Strode's compositions seldom convey specific themes or fixed ideas, but are filled with contradictions and incoherencies that play with viewers' expectations while merging modes and styles historically viewed as oppositional — abstraction versus figuration, the expressive versus the rational. Unlike Pop or various instances of appropriation art, which directly incorporate recognizable imagery from mass media and everyday life, Strode's canvases contain fragments that appear familiar yet somehow thwart the viewer's ability to pinpoint definitive sources. One striking example is Come out Screaming (American Dreams) (2006), in which a hillbilly-like cartoon figure marches through geometric abstractions as well as loose, painterly drips and splashes.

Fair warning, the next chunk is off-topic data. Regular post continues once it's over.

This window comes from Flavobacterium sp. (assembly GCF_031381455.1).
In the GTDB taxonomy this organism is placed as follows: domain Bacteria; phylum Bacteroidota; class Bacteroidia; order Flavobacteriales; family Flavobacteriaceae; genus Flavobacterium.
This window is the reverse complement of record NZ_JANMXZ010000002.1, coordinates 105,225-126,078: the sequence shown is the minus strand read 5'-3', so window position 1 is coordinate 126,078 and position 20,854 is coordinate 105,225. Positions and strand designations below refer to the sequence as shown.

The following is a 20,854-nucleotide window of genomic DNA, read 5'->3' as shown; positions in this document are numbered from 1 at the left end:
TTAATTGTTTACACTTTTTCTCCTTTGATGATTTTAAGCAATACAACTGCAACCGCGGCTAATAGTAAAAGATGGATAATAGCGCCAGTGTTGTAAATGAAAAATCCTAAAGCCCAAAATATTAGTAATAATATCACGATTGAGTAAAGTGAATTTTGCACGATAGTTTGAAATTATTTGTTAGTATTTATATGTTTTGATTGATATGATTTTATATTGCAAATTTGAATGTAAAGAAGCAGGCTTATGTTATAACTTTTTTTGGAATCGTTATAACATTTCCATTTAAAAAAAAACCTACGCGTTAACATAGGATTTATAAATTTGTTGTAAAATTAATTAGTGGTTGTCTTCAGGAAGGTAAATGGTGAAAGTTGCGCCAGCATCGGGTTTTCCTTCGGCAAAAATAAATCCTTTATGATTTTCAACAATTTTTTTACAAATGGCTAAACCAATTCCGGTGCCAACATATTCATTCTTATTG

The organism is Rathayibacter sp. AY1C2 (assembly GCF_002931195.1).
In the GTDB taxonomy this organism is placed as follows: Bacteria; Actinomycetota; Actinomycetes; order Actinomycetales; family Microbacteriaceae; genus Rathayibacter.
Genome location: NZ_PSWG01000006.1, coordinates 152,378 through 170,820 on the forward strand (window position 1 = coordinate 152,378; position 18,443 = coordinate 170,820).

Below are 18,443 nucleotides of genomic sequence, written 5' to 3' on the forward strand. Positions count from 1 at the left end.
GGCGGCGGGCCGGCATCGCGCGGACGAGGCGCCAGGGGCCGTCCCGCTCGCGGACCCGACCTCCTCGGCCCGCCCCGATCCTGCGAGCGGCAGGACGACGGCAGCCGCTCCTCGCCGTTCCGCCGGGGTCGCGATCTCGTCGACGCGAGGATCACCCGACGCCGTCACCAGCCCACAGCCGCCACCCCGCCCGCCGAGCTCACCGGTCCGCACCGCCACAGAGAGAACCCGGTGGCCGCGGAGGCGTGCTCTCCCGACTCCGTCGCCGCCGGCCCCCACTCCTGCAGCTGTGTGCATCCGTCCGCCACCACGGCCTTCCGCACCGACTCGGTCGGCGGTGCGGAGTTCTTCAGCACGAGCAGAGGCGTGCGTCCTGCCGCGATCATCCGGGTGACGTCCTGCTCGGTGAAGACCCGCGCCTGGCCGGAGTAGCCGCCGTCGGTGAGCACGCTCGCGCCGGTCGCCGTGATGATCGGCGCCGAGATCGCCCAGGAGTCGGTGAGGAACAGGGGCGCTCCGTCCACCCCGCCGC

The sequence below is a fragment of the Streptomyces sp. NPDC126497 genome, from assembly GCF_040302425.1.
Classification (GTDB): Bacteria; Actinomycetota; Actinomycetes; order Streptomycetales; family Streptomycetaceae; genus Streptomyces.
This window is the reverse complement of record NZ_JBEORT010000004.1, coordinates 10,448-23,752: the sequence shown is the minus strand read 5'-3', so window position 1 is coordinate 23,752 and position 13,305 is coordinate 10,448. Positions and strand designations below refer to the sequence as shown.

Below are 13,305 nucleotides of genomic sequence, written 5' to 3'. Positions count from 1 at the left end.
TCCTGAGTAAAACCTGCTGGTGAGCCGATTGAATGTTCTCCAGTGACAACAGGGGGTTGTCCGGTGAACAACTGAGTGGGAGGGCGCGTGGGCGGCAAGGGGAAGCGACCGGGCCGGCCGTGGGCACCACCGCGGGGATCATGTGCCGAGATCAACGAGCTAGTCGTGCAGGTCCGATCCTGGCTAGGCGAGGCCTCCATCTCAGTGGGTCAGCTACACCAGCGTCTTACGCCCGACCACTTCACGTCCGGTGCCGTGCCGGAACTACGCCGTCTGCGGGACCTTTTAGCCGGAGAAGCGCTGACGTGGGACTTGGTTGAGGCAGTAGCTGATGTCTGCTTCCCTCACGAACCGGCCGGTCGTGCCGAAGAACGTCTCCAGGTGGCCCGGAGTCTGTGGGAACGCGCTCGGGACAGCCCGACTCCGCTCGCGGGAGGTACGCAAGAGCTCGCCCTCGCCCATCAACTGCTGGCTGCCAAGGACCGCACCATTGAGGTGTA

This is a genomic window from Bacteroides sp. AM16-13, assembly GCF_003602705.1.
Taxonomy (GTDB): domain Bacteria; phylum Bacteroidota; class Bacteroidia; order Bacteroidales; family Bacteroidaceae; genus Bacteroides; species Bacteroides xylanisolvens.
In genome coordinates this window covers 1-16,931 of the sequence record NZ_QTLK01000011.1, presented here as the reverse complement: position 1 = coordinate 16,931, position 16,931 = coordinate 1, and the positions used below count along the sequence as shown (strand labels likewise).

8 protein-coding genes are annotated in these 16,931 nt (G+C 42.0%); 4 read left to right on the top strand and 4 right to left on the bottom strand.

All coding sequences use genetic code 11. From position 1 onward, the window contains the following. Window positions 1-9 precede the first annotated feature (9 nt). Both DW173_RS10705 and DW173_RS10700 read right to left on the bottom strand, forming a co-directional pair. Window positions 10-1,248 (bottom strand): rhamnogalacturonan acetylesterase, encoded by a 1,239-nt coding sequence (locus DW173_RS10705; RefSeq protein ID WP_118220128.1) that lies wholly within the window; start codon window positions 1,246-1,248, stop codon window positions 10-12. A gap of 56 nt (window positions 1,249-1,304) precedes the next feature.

Another key aspect of Strode's work is the diverse and constantly evolving cast of characters — gorillas and castaways, ghosts and monsters — that demonstrate his interest both in the grotesque and in transitional states of being. For example, the castaway in Strode's Absolutes and Nothings (2001), from which the exhibition's title is derived, is an instantly recognizable metaphor for alienation and detachment from mainstream society. Here depicted in a state of limbo, the figure exists somewhere between civilization and island primitivism, thus revealing the artist's heightened sense of the incongruous, the sinister and the bizarre.
Thaddeus Strode: Absolutes and Nothings will be accompanied by a full-color illustrated catalog. The book will contain essays by Eckmann and Malone as well as a provocative piece of short fiction by the author and visual artist Benjamin Weissman. Support for the exhibition was provided by James M. Kemper, Jr.; the David Woods Kemper Memorial Foundation; the Hortense Lewin Art Fund; and museum members.